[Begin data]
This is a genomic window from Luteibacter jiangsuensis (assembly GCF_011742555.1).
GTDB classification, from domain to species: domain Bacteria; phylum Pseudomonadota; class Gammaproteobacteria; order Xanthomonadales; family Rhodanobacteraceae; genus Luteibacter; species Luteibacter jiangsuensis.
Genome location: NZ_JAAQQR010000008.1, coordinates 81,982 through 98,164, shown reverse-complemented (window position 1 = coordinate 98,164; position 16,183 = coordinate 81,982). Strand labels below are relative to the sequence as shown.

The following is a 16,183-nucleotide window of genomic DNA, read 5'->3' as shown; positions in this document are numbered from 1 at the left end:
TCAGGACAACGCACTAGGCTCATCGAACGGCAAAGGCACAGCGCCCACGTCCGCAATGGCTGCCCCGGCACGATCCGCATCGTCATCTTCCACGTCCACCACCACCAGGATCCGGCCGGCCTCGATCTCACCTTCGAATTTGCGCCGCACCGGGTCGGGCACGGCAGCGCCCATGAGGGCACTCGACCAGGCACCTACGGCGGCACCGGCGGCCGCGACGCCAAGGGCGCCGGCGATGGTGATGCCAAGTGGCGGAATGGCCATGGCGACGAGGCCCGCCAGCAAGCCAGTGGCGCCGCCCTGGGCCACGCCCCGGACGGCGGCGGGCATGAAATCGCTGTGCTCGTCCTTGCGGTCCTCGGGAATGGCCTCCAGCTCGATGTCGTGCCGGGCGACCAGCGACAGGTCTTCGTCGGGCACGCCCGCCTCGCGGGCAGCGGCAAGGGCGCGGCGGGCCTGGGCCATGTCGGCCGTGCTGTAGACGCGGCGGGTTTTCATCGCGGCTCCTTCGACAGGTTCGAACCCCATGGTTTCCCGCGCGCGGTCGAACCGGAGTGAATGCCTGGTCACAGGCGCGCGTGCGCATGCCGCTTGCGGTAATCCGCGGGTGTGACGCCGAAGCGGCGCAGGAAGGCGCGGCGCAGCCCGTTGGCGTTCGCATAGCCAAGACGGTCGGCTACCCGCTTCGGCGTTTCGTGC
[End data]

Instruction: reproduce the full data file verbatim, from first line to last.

This is a genomic window from Luteibacter jiangsuensis (assembly GCF_011742555.1).
GTDB classification, from domain to species: domain Bacteria; phylum Pseudomonadota; class Gammaproteobacteria; order Xanthomonadales; family Rhodanobacteraceae; genus Luteibacter; species Luteibacter jiangsuensis.
Genome location: NZ_JAAQQR010000008.1, coordinates 81,982 through 98,164, shown reverse-complemented (window position 1 = coordinate 98,164; position 16,183 = coordinate 81,982). Strand labels below are relative to the sequence as shown.

The following is a 16,183-nucleotide window of genomic DNA, read 5'->3' as shown; positions in this document are numbered from 1 at the left end:
TCAGGACAACGCACTAGGCTCATCGAACGGCAAAGGCACAGCGCCCACGTCCGCAATGGCTGCCCCGGCACGATCCGCATCGTCATCTTCCACGTCCACCACCACCAGGATCCGGCCGGCCTCGATCTCACCTTCGAATTTGCGCCGCACCGGGTCGGGCACGGCAGCGCCCATGAGGGCACTCGACCAGGCACCTACGGCGGCACCGGCGGCCGCGACGCCAAGGGCGCCGGCGATGGTGATGCCAAGTGGCGGAATGGCCATGGCGACGAGGCCCGCCAGCAAGCCAGTGGCGCCGCCCTGGGCCACGCCCCGGACGGCGGCGGGCATGAAATCGCTGTGCTCGTCCTTGCGGTCCTCGGGAATGGCCTCCAGCTCGATGTCGTGCCGGGCGACCAGCGACAGGTCTTCGTCGGGCACGCCCGCCTCGCGGGCAGCGGCAAGGGCGCGGCGGGCCTGGGCCATGTCGGCCGTGCTGTAGACGCGGCGGGTTTTCATCGCGGCTCCTTCGACAGGTTCGAACCCCATGGTTTCCCGCGCGCGGTCGAACCGGAGTGAATGCCTGGTCACAGGCGCGCGTGCGCATGCCGCTTGCGGTAATCCGCGGGTGTGACGCCGAAGCGGCGCAGGAAGGCGCGGCGCAGCCCGTTGGCGTTCGCATAGCCAAGACGGTCGGCTACCCGCTTCGGCGTTTCGTGC